City officials determined that those from the 9th Street apartments were the only ones who needed Red Cross assistance in Sidney.

Penner helped out in the Sidney area in the past, mostly assisting victims of single family fires in Lodgepole and Chappell.

"Our number one disaster in America is single family fires," Penner said.

The Red Cross is trying to gain more members in this area.

"We are in the process of building a stronger volunteer team here," Penner said.

Sidney currently has two volunteer members and Chappell has two as well. These people can respond immediately until other team members can get to people who need assistance.

"Our Red Cross team, they are all so compassionate, they are all so willing to help, and lend a hand and be there in those times of need," Penner said. "We provide the shelter and the food and the clothing but sometimes they just need a friend to talk to, or somebody to help them plan what's going on or somebody to listen, a shoulder to cry on."

Red Cross volunteers need a varied skill set to function in all aspects of their jobs.

"So, a lot of heart and time given by these volunteers," Penner said. "And our hearts go out to the people who are displaced right now. Thankfully the community and the Red Cross have been able to partner to help them through this time."

Even if the owner is able to fix the apartment building, it won't happen overnight. These people will need a place to live for the near future and this is hard to deal with, especially around a work schedule, Penner said. Many of the displaced residents also have small children, she added.

"It's always hard when you're displaced," Penner said. "And not knowing what's happening right now."

The Red Cross set up shelter through last Friday and the Salvation Army was available help displaced persons if they didn't have a place to stay by that time.

"The Salvation Army's kind of like us," Penner said. "If somebody needs help, they're not gonna turn them down."

Lee Meyer, out of Hastings, was one of the ERV drivers who came to Sidney last week. She first started volunteering with the Red Cross after hurricane Katrina.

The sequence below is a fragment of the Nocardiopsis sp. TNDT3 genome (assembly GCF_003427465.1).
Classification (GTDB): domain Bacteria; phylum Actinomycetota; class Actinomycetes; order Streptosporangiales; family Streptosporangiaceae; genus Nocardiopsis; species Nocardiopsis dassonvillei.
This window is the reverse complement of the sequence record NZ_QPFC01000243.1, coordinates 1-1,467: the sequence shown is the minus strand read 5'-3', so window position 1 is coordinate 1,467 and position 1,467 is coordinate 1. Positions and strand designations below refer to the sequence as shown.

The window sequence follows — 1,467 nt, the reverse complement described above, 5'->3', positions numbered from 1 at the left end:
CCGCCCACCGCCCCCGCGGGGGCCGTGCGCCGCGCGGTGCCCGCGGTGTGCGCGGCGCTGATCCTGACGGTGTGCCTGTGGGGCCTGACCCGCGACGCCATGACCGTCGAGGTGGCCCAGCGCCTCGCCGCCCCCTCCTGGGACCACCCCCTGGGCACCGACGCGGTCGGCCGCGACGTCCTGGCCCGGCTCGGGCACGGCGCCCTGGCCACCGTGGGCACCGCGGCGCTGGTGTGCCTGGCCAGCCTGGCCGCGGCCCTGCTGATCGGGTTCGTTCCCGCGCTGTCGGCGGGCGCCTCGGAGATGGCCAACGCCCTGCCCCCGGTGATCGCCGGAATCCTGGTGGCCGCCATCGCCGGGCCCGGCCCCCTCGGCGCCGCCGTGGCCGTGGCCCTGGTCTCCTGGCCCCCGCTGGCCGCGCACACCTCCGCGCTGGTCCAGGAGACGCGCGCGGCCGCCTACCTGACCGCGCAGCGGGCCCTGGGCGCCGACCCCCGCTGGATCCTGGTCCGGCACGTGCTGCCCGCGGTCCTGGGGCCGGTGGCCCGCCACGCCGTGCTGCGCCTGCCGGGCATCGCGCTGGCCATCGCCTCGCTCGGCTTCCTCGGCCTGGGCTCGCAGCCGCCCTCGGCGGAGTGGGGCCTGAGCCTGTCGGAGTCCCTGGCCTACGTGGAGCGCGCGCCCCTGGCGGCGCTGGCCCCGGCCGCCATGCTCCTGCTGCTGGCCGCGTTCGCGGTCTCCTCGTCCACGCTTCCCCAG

"It's been a very helpful community," Meyer said. "Everyone's coming out of the woodwork here."

Meyer responds locally, state wide and nationally to disasters.

The local Salvation Army is open to provide extra food and shelter for additional days, but those in need must come to the store and apply for assistance, said Sharon Torres, with the local office.

"We'll do as much as we can," Torres said.

The SRMC has also joined in the effort to help those displaced by the storm. The hospital had a large fundraising effort to collect donations for those affected by the tornado in Moore, Okla. that took place in May.

"Me and Susan thought we should give to our own community and take care of our own," said Tammy Durkee, one of those heading up the donation drive at SRMC.

The building manager at the 9th Street Apartment and various Cabela's groups have expressed interest in helping out with donations as well, Durkee said.

"We were thinking, we did it for the Oklahoma tornado victims and we should do it for our own backyard," said Susan Fullerton, who is also helping with donations at SRMC.

They decided to take up a collection of dry goods because those in the building probably lost electricity, and therefore most likely lost food, Fullerton added.

The drive will go through Thursday at 5 p.m. Donations can be dropped off at the entrance of SRMC. Any extra donations, not needed by those displaced by last Monday's storm will be left with the Salvation Army, to distribute to needy people in the area.